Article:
Dollar trapped in ranges, seen vulnerable
The US dollar traded in tight ranges against the euro and the Japanese yen on Tuesday ahead of the year-end holidays, but market players said it was only a matter of time before the currency resumed its slide.
With trading activity subdued, many investors and dealers have shied away from the market and left currencies listless.
The dollar's recent recovery from record lows against the euro and a five-year low versus the yen cleared out many bets for the currency to fall, but analysts expect those short dollar positions to reappear when trading picks up.
"The core structure of the market is to be short dollar," said Jake Moore, forex strategist at Barclays Bank in Tokyo. "There's still plenty of interest to buy the euro."
At 1:30 a.m. EST, the dollar was little changed from late New York levels at US$1.3390 per euro, in sight of the all-time low of US$1.3470. Traders said the market was eyeing a euro rise above US$1.3500 in the near-term.
The dollar dipped to 103.90 yen but stayed well above the five-year low of 101.83 hit earlier in the month.
Many market players believe the dollar needs to drop further for the United States to correct its record current account deficit, and that U.S. officials would thus prefer a weaker currency.
So far in 2004, the dollar has fallen 6.4 percent against the euro and more than 3 percent versus the yen. Since its slide began in early 2002, the dollar has shed nearly 50 percent of its value against the euro and 26 percent versus the yen.
Helping to give the euro a small lift on Monday, a European Commission report said the euro was strong but not yet substantially out of line with fundamentals.
Topping off the reasons the market remains negative on the dollar, recent data shows speculators in the Chicago futures pits had a net short position on the euro in the week ending Dec. 14 for the first time since 2001.
They had registered a record net long position on the euro just a month earlier.
Analysts said the big turnaround reflected the profit-taking on speculative short dollar positions in the past few weeks and likely meant the euro was poised to resume its gains against the dollar.
A MORE AGGRESSIVE FED?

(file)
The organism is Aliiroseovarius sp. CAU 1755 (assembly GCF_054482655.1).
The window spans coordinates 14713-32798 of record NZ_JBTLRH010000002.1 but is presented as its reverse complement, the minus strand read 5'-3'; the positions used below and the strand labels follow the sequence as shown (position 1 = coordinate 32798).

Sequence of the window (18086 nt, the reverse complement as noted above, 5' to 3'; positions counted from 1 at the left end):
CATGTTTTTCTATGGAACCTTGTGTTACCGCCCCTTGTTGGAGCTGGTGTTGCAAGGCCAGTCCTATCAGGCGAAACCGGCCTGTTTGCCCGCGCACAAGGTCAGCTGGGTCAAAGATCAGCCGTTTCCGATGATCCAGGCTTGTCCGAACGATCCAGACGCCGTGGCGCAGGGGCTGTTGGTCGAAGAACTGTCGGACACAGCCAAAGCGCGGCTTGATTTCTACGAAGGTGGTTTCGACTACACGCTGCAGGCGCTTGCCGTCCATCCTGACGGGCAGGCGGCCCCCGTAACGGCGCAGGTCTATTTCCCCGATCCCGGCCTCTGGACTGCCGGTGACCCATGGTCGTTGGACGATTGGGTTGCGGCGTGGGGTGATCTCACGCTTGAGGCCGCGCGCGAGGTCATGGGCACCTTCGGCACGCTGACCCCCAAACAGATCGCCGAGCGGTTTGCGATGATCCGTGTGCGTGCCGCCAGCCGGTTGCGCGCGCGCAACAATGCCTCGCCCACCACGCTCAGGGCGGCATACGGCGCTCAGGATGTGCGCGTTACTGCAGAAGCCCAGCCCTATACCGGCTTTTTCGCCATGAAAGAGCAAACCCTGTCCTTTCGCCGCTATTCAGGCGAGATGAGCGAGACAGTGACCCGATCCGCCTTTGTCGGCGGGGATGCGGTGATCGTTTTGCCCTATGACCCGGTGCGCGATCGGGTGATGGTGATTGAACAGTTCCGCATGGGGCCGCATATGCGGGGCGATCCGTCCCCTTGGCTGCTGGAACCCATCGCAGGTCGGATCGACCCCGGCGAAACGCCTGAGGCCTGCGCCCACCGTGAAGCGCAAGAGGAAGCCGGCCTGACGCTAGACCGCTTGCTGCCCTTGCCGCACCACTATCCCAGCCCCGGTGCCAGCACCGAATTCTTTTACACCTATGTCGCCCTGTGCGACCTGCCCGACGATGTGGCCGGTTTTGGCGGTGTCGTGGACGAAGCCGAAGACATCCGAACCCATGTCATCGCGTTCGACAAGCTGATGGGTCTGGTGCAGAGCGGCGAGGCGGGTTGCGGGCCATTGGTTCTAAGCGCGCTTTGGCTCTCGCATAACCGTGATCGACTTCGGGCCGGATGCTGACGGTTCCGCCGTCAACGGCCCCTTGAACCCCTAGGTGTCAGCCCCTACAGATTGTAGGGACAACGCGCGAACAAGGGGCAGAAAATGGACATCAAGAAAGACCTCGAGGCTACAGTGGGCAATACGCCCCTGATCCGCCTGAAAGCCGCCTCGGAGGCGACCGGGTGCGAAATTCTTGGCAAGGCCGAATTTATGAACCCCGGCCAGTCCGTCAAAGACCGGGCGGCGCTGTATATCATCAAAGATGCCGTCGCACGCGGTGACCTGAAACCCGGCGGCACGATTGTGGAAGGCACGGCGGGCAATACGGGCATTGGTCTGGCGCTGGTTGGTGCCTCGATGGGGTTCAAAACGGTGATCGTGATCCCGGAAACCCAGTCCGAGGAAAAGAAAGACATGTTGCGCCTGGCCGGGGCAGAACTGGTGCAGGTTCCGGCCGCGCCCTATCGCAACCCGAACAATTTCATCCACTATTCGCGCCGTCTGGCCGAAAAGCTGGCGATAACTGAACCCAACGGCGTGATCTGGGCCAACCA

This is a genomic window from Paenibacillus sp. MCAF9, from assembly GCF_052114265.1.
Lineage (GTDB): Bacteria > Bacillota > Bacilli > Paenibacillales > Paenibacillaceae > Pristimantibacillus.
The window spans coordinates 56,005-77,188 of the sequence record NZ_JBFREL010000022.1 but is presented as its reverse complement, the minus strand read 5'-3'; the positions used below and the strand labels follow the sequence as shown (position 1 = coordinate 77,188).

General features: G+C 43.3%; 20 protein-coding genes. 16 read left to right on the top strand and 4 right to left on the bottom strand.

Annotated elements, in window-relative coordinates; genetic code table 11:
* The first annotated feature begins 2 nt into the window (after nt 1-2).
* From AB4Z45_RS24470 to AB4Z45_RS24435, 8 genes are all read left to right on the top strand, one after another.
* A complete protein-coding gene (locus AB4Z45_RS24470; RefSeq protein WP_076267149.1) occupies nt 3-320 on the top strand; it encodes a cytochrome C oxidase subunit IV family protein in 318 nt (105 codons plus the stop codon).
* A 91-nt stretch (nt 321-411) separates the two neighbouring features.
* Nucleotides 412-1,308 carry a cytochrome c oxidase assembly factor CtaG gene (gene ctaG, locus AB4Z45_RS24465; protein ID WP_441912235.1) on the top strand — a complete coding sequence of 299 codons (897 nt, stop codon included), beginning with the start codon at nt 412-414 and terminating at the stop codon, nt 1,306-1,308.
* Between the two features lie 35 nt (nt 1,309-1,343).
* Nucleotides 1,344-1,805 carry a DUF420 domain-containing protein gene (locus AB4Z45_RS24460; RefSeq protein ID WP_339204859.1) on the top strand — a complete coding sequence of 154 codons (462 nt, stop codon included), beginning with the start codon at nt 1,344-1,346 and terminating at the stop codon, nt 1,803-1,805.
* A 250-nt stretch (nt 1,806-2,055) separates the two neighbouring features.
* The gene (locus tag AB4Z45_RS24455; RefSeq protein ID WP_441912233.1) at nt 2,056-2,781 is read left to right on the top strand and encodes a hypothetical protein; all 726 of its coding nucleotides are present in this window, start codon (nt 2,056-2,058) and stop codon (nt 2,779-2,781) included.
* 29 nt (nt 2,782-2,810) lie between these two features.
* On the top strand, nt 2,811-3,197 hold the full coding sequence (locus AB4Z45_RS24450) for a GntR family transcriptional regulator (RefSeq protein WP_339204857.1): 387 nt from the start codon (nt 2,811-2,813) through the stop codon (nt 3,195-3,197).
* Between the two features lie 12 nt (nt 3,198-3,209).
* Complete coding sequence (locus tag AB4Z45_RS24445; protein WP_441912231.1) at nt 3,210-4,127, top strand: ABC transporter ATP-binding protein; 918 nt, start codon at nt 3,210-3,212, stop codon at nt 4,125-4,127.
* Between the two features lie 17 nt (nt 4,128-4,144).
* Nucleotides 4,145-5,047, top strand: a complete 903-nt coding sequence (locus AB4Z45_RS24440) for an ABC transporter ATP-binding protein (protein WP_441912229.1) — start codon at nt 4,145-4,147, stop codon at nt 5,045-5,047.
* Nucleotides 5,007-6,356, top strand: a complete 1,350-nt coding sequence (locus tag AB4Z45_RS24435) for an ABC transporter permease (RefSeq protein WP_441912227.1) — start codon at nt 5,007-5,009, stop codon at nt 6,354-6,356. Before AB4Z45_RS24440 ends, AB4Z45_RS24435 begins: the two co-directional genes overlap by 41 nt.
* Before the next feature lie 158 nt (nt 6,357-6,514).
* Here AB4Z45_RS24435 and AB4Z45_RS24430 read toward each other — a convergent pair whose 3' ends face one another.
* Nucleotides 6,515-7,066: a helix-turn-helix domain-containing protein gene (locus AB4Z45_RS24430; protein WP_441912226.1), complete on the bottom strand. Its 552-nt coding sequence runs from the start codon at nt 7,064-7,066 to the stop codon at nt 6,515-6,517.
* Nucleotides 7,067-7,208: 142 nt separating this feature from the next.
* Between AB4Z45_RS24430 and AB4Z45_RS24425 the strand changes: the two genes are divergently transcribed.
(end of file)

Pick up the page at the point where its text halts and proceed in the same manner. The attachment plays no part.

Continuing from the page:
A new US Federal Reserve official, Richmond Fed President Jeffrey Lacker, said in his first speech that a weaker dollar shouldn't spark inflation and would help boost exports and limit imports.
But he also said if a slowdown in productivity growth prompted companies to raise prices, the Fed may need to be more aggressive in its credit tightening campaign.
For Barclays' Moore, one factor in 2005 that could help reverse the dollar's downtrend would be if the Fed gets worried about inflation and officials suggest the central bank will jack up the fed funds rate more quickly.
On Thursday the Fed's favored inflation gauge -- the core PCE index -- will be released and is expected to show a gain of just 0.1 percent in November.
That would keep year-on-year U.S. core inflation at 1.5 percent, right in the middle of what's believed to be the Fed's preferred range.
For now the Fed has repeated its commitment to pushing rates higher at a "measured" pace, as Lacker did.
The dollar has received little help even as U.S. official rates have more than doubled in less than six months to 2.25 percent and now stand above those in Europe and well above Japan's virtual zero level.
"Interest rate differentials can provide nothing more than an excuse for position adjustments," said Masamichi Koike, forex manager at Sumitomo Mitsui Banking Corp.
"I think the market will test recent lows again."
Elsewhere, sterling eased to around US$1.9440 from around US$1.9465 after data showed British house prices fell at the fastest pace in 12 years in November.